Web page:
One of the greatest thing about the blogging community, namely the food blogging community is that is provides continuous inspiration and reasons for self-improvement.
Aside from sharing content and enabling the flow of information all over the world, you are allowed to learn from the blogs your read and admire. Things that worked for them, things that didn’t. Things that they chose to improve and develop.
Take this yogurt cake, for instance. Featured first by Ina Garten of the indelible Barefoot Contessa, as a lemon yogurt cake, it was reincarnated as a grapefruit yogurt cake with the help of Deb of SmittenKitchen. The pictures looked so good, I think I drooled a bit on keyboard. Oftentimes, I am rendered helpless at mere sight of food, pictorial or otherwise, and I feel compelled to recreate it in my own home.
In this case, I was all set to make the grapefruit/lemon version of this cake because I was curious to see how these two citrus flavors would marry. But then something happened in a local Tribeca corner store: I spotted blood oranges, brazen and menacingly blood red, and had a different plan.
I brought a few oranges home, just enough to make the cake and squeeze some fresh juice for drinking. Because how can I pass up the opportunity? When I can’t stop talking about the blood orange juice from Citarella, available all year round people, and a treat far worthy than ice cream or a cookie; when blood orange sorbet from Ciao Bella (available, alas, seasonally) is my favoritest sorbet in the whole wide world! I am, what I would call, a blood orange junkie.
And I so hoped that the blood red color would stain my yogurt cake to a lovely pinkish hue, but my hopes were for naught – as the loaf stayed a yellowish color, no pink in sight. The taste however, was sharp, citrusy and had a bite to it.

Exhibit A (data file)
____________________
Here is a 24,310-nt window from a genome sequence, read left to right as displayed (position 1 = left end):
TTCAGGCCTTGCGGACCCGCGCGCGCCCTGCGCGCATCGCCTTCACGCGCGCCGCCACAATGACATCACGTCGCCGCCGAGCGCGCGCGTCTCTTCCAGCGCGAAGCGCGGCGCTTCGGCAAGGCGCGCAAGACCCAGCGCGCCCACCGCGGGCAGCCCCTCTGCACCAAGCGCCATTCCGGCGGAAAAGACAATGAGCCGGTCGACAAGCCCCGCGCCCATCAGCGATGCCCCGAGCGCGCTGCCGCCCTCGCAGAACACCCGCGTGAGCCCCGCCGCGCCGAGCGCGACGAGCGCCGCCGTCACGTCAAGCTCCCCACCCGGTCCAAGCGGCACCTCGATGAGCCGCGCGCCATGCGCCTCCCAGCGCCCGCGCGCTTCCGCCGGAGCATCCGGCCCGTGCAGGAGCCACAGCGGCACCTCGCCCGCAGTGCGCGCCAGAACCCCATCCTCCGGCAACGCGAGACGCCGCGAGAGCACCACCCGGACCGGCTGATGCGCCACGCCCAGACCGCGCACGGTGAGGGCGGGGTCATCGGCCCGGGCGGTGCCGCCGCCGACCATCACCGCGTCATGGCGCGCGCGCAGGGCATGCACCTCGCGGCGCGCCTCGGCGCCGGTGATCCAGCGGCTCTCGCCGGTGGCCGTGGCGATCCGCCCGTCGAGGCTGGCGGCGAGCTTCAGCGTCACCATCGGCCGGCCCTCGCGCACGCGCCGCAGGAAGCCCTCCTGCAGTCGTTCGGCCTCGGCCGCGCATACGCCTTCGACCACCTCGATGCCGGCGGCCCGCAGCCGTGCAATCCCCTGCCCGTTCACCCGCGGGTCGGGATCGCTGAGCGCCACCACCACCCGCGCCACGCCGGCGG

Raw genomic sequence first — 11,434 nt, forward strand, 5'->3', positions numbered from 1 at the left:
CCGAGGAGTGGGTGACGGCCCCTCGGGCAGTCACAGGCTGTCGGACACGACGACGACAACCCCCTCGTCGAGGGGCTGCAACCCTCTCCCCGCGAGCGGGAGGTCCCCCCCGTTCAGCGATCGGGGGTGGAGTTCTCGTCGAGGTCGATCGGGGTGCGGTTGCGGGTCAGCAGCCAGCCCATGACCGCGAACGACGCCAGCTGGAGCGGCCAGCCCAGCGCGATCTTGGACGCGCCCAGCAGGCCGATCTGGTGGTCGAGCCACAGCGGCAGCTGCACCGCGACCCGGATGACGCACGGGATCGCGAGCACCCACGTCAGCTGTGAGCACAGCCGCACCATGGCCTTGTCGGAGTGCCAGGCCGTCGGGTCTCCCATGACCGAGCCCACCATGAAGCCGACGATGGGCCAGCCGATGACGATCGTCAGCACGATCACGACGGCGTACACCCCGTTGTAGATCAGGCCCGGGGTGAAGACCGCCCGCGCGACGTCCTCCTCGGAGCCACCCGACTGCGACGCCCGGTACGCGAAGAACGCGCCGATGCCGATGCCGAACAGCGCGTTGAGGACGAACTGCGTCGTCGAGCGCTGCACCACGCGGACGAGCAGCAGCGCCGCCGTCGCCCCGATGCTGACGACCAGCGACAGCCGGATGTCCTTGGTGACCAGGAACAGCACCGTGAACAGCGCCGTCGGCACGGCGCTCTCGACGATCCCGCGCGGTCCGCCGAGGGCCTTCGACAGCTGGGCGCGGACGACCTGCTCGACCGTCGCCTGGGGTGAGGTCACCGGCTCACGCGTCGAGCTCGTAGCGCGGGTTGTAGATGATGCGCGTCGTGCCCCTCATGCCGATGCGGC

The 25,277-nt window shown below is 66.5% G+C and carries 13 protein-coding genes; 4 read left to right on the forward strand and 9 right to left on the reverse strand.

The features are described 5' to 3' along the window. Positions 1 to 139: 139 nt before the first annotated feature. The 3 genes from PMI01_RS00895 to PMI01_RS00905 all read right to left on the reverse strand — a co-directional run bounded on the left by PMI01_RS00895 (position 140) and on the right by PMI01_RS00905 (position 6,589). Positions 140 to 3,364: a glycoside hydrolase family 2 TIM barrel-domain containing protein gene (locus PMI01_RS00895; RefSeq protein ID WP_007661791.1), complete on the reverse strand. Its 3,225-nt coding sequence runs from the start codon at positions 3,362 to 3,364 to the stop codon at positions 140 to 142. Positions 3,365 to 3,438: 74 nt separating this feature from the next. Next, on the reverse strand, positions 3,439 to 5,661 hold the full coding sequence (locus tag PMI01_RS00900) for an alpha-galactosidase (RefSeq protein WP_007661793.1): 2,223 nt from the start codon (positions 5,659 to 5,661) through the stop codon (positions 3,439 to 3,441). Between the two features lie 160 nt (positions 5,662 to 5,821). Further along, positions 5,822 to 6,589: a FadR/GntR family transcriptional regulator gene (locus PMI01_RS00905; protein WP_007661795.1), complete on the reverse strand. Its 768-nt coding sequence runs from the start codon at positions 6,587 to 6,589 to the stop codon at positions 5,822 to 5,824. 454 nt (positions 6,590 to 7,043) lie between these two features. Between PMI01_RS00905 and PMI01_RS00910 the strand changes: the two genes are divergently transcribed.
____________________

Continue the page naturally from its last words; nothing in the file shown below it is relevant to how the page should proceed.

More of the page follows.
While I dialed up the zest to twice the amount the recommended amount and added a bit more juice and sugar, I think that in the end, what would have made this cake completely irresistible would have been some of the blood orange flesh. Next time perhaps.
I also omitted the glaze, being that I dislike super sugary things and find most sugar glazes unappetizing and a killjoy for me. But most of you out there, I am sure, would disagree.
In the end, the cake was devoured as quickly as it was created, leaving behind it a few lonely, unattended crumbs as evidence of the cake’s one time existence. And for what it’s worth, I can’t wait to make this with lemon, grapefruit, orange – you name it. And perhaps this loaf will inspire someone out there to go and concoct a version all their own. Because, as I said before, one of the most beautiful things about the internet and blogging is this forum of sharing, improvement and inspiration. Let us continue to share.
For the cake:
1 1/2 cups all-purpose flour
2 teaspoons baking powder
1/2 teaspoon kosher salt
1 cup plain whole-milk yogurt
1 & 1/2 cups plus 1 tablespoon sugar
3 extra-large eggs
5 teaspoons grated blood orange zest (about 2 blood oranges)
1/2 cup blood orange juice
1/2 teaspoon pure vanilla extract
1/2 cup vegetable oil
For the glaze:
1 cup confectioners’ sugar
2 tablespoons freshly squeezed blood orange juice
Preheat the oven to 350 degrees F. Grease an 8 1/2 by 4 1/4 by 2 1/2-inch loaf pan. Line the bottom with parchment paper. Grease and flour the pan.
Sift together the flour, baking powder, and salt into one bowl. In another bowl, whisk together the yogurt, 1 cup sugar, the eggs, blood orange zest, and vanilla. Slowly whisk the dry ingredients into the wet ingredients. With a rubber spatula, fold the vegetable oil into the batter, making sure it’s all incorporated. Pour the batter into the prepared pan and bake for about 50 minutes, or until a cake tester placed in the center of the loaf comes out clean.
Meanwhile, cook the 1/3 cup blood orange juice and remaining 1 tablespoon sugar in a small pan until the sugar dissolves and the mixture is clear. Set aside.
When the cake is done, allow it to cool in the pan for 10 minutes. Carefully place on a baking rack over a sheet pan. While the cake is still warm, pour the blood orange-sugar mixture over the cake and allow it to soak in. Cool.
For the glaze, combine the confectioners’ sugar and blood orange juice and pour over the cake.